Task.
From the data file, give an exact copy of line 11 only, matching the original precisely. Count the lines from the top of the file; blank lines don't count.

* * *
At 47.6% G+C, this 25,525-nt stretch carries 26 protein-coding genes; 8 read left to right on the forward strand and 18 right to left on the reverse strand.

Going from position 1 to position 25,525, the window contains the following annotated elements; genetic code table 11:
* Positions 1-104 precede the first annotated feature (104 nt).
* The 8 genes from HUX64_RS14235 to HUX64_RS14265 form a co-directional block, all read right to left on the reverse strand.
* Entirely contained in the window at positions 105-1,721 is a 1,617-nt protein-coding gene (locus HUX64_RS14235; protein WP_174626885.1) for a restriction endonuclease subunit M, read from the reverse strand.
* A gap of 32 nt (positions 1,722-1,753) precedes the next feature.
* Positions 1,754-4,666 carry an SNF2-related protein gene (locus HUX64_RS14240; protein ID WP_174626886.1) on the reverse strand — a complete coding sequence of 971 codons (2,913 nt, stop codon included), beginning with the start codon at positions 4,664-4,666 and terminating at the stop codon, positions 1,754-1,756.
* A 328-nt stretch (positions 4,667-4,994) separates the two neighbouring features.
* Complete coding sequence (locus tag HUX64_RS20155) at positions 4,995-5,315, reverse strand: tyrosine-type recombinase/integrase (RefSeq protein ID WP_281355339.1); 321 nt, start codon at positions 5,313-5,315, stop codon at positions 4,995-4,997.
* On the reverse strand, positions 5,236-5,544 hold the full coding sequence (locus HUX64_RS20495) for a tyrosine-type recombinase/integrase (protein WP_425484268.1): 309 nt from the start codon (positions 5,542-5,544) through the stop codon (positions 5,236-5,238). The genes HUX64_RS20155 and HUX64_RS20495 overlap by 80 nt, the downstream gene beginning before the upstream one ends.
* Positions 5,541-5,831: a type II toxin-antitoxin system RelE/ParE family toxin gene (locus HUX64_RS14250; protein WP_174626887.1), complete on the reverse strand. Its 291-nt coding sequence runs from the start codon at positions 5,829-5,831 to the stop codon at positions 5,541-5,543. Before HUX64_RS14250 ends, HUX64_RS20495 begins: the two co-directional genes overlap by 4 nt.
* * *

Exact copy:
* Positions 5,541-5,831: a type II toxin-antitoxin system RelE/ParE family toxin gene (locus HUX64_RS14250; protein WP_174626887.1), complete on the reverse strand. Its 291-nt coding sequence runs from the start codon at positions 5,829-5,831 to the stop codon at positions 5,541-5,543. Before HUX64_RS14250 ends, HUX64_RS20495 begins: the two co-directional genes overlap by 4 nt.